Gold price rallies as safe haven buying returns
New York (Nov 7) After six straight days of declines, the gold market finally clawed back some lost ground on Friday after jobs data out of the US disappointed and safe haven buying returned on rising tensions in Eastern Europe.
In late afternoon trade on the Comex division of the New York Mercantile Exchange gold for December delivery was changing hands for $1,178.50 an ounce, up $35.90 or 3.1% from Thursday's close.
In early trade the metal fell to a day low of $1,130.40, levels last seen April 2010. Trading volumes were heavy once again with the most active contract trading the equivalent of 28.7 million ounces, double the three-month average.
US non-farm payroll data released on Friday showed the economy added 214,000 jobs in October, below the 255,000 expected. The unemployment rate fell to 5.8% and when the numbers are not seasonally adjusted, October 2014 comes out as the best employment gain for the month ever.
Putin defends pact between Russia and Nazi-Germany which secretly carved up Poland and other countries between them
Gold traders nevertheless used the upfront numbers to pick up gold which by most accounts had reached deeply oversold territory after falling more than 7% in a week.
Safe haven buying also returned after Ukraine accused Russia of sending heavy military equipment including 32 tanks over the border after fresh fighting between the government and rebels in mainly Russian-speaking eastern Ukraine.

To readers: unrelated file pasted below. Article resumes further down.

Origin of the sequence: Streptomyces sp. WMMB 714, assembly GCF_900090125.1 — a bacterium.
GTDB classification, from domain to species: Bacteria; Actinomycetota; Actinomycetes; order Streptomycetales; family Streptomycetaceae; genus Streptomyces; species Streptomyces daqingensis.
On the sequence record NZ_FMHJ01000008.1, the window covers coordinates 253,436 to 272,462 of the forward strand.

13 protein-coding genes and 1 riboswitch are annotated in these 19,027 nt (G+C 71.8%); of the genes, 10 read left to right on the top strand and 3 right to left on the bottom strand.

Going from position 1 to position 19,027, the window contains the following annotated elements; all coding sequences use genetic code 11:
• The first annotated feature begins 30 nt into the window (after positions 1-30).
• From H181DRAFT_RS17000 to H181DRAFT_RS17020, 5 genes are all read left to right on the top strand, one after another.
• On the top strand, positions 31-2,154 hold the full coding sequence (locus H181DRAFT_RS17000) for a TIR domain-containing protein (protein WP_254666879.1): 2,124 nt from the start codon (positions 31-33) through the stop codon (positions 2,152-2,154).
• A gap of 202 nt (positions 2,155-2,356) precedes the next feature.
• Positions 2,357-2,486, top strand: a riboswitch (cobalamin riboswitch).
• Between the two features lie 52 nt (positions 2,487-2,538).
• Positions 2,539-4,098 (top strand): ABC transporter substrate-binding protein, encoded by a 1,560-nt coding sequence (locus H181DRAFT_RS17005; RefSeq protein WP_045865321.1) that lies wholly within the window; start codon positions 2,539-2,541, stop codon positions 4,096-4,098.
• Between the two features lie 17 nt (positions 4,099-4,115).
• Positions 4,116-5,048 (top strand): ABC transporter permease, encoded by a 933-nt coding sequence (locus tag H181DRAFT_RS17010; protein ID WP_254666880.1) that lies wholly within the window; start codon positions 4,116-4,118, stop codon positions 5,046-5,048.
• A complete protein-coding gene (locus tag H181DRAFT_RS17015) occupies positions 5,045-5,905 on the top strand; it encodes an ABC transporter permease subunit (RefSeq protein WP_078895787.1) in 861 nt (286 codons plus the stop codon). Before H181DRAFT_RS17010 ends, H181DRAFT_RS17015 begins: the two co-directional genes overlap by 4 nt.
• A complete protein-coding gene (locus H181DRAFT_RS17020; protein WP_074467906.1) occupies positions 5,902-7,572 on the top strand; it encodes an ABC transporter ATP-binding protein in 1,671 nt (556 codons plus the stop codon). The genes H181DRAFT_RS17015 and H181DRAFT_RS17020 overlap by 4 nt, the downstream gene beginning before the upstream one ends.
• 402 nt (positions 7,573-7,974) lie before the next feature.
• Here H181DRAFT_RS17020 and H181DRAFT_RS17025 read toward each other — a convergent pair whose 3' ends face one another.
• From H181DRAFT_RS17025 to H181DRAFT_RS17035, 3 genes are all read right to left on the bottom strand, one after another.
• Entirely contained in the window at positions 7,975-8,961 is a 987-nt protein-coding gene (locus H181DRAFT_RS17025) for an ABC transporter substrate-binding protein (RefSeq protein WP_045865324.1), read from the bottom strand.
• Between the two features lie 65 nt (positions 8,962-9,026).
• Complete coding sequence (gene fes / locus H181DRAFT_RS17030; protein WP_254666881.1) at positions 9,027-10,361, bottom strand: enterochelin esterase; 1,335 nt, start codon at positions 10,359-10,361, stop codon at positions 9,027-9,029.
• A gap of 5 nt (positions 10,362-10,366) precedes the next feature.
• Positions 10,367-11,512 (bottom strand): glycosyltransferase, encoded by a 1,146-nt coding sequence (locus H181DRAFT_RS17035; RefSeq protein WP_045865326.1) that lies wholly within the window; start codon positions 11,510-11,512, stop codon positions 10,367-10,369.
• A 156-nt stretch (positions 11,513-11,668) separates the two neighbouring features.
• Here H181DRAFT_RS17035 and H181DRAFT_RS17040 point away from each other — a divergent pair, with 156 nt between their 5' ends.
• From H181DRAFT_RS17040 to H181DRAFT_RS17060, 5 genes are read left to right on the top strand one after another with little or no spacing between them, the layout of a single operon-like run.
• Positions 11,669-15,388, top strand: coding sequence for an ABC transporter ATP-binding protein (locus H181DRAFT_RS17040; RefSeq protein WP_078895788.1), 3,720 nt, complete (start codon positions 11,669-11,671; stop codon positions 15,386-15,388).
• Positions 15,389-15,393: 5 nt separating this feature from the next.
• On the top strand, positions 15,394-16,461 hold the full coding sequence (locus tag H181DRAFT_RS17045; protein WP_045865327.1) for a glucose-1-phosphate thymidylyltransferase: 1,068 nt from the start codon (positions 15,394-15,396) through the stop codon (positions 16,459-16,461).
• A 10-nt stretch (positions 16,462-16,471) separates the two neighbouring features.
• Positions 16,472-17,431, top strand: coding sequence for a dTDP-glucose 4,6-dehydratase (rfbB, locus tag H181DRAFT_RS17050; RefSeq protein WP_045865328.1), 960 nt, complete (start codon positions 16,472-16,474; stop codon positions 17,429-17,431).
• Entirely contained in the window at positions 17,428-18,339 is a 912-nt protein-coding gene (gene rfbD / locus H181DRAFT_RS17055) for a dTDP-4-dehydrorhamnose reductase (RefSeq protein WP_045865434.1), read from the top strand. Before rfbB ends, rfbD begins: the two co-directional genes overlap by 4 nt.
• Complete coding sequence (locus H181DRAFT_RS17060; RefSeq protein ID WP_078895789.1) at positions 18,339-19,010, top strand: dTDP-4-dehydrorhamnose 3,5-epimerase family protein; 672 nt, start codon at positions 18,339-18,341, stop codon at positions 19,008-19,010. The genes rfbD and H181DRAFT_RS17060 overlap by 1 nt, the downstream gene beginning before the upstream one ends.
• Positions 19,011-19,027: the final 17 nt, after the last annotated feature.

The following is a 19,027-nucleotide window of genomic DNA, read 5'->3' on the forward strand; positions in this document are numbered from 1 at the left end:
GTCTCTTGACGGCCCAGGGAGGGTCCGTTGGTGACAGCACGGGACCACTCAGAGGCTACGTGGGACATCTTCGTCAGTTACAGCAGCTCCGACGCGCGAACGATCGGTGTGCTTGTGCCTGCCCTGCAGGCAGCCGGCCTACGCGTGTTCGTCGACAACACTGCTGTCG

Fears of fresh aggression from Russian President Vladimir Putin were also stoked after the strident leader defended the Molotov-Ribbentrop pact signed on the eve of the Second World War at a meeting of historians earlier this week reports the Financial Times.
Putin argued that there was nothing wrong with the non-aggression treaty between Russia and Nazi-Germany which secretly carved up Poland and other countries between them. Putin's latest comments come two weeks after he accused the US of violating international rules and re-asserted Russia's role as a major power in the world and the region.
Fears about a full-blown currency crisis in Russia is also rising. The rouble fell 8% this week, it's worst performance since 2003 and is now down 30% this year as a result of the Ukrainian crisis, international economic sanctions and the fall in the price of oil, by far the country's biggest export earner.
Gold leaped out of the gates this year to reach $1,380 mid-March after the Ukrainian conflict looked as if it could spiral out of control
Gold is attractive during times of turmoil as a storer of wealth and after ending 2013 at $1,205 an ounce, the gold price leaped out of the gates to reach $1,380 an ounce mid-March on the back of safe haven buying after Russia seized the Crimea and the Ukrainian conflict looked as if it could spiral out of control.
But as Ukraine and later the Iraq-Syria conflict receded from the headlines, gold failed to consolidate these gains during the summer doldrums, falling below $1,200 for the first time this year early October.
The metal made a sharp recovery from there to hit a high of $1,255 an ounce by October 21, only to plummet after the US Federal Reserve signaled the end of its economic stimulus program.
The winding down of the Fed's asset purchase program known as QE led to a record-setting surge in equities, boosted the dollar to four year highs and saw a sharp increase in bond yields.
Gold and the dollar usually move in opposite directions as it tarnishes gold's allure as a storer of wealth, while higher interest rates raises the opportunity costs of holding gold which produces no income.